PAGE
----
Nominal Index [Citation 314 – 350]XXX vs State of Maharashtra 2023 LiveLaw (Bom) 314State of Maharashtra and Ors. v. Sudhir Bhagwat Kalekar 2023 LiveLaw (Bom) 315Bharat Parihar v. State of Maharashtra 2023 LiveLaw (Bom) 316Lakhan Pralhad Misal v. State of Maharashtra 2023 LiveLaw (Bom) 317Pr. Commissioner Of Income Tax v. Dharmanandan Diamonds Pvt. Ltd. 2023 LiveLaw (Bom) 318SLS Energy...
Nominal Index [Citation 314 – 350]
Owing to several procedural lapses by the Juvenile Justice Board (JJB), Yavatmal, the Bombay High Court ordered re-adjudication of a plea to try two juveniles as adults in the case of a gang-rape of a minor girl.
Justice GA Sanap at the Nagpur bench noted that the JJB’s roznama didn’t specify if the juveniles or their advocates were even given a copy of the application, their psychiatric evaluation report or if they participated in the assessment process under Section 15 of the Juvenile Justice (Care and Protection of Children) Act, 2015.
The bench further observed that final order passed by the JJB to try the juveniles as an adult with such a half-hearted inquiry, "has caused prejudice not only to the JCLs, but to the informant and the victim.”
Observing that time limit for a government servant to change his date of birth in service records is meant to avoid uncertainty in administration, the Bombay High Court held that such requests for such change cannot be entertained at the end of someone's career.
A division bench of Justice Dhiraj Singh Thakur and Justice Sandeep V Marne observed that cases for change in date of birth filed just before retirement in order to extend service lead to chaos in the administration.
The court set aside Maharashtra Administrative Tribunal’s order allowing former ACP (Traffic) of South Mumbai Sudhir Kalekar’s plea for changing his date of birth filed only two months before his scheduled retirement.
The Bombay High Court held that the GST provisional attachment order is not valid after one year.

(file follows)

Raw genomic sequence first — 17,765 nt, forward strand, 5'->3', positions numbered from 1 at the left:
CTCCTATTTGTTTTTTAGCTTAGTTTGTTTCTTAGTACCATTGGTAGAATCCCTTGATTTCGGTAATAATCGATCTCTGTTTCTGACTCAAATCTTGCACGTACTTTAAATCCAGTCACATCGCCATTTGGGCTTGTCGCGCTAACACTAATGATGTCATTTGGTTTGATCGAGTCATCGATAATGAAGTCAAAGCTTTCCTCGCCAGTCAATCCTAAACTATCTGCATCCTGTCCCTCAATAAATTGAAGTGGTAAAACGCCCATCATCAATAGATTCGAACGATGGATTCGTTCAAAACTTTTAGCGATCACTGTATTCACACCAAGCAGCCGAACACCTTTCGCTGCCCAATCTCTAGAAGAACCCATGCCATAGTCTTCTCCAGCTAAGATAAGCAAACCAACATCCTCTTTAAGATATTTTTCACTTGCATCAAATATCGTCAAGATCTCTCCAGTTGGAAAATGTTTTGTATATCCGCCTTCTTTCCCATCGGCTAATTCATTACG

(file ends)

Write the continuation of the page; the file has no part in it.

The bench of Justice G.S. Kulkarni and Justice Jitendra Jain has observed that the communication dated April 21, 2022, provisionally attaching the Petitioner’s bank account is rendered illegal and invalid by virtue of the provisions of Section 83(2) of the CGST Act. The extension of the provisional attachment by communication dated April 19, 2023, was illegal.
The petitioner/assessee challenged the provisional attachment of the bank account of the Petitioner with the bank under Section 83 of the CGST Act, 2017 and a communication dated April 19, 2023, by which the provisional attachment made on April 21, 2022, is retained under Section 83 of the CGST Act.
The Bombay High Court recently castigated two lawyers for misleading the court to secure bail for their client in an attempt to murder case. The court observed that increasingly lawyers were providing result-driven services putting their own careers at stake.
The court decided to refer the matter to the Bar Counsel for disciplinary action. However, after both erring counsels approached the judge along with officer bearers of the Bar Association and agreed to given an unconditional written apology, the action was withdrawn.
The Bombay High Court held that the assessee is entitled to claim depreciation in respect of any assets based on the actual cost of the assets.
The bench of Justice K.R. Shriram and Justice M.M. Sathaye observed that the actual cost of the assets will be the actual cost that the assessee paid to the predecessor after revaluing the assets, and certainly, the assessee will be entitled to claim depreciation for the subsequent years on the basis of the actual cost paid.
The Bombay High Court quashed the reassessment proceedings initiated to recover the tax share premium of Rs. 679 crores.
The bench of Justice Dhiraj Singh Thakur and Justice Kamal Khata has observed that the AO had only lagged the share premium amount of Rs.679.32 crores, which according to him was chargeable to tax that had escaped assessment, and did not question the amount of Rs.68 lakhs received by the Petitioner company representing the value of Rs.68 lakhs of shares of the face value of rupee 1 per share.
The Bombay High Court granted the benefit of the India-Singapore Double Tax Avoidance Agreement (DTAA) to the e-commerce platform Alibaba Singapore.
The bench of Justice K.R. Shriram and Justice Firdosh P. Pooniwalla upheld the order of the ITAT that if the Revenue was so convinced that the assessee’s activity in India with various subscribers was carried out by Alibaba Hong Kong, then the department was expected to act against Alibaba Hong Kong and not the assessee, i.e., Alibaba Singapore.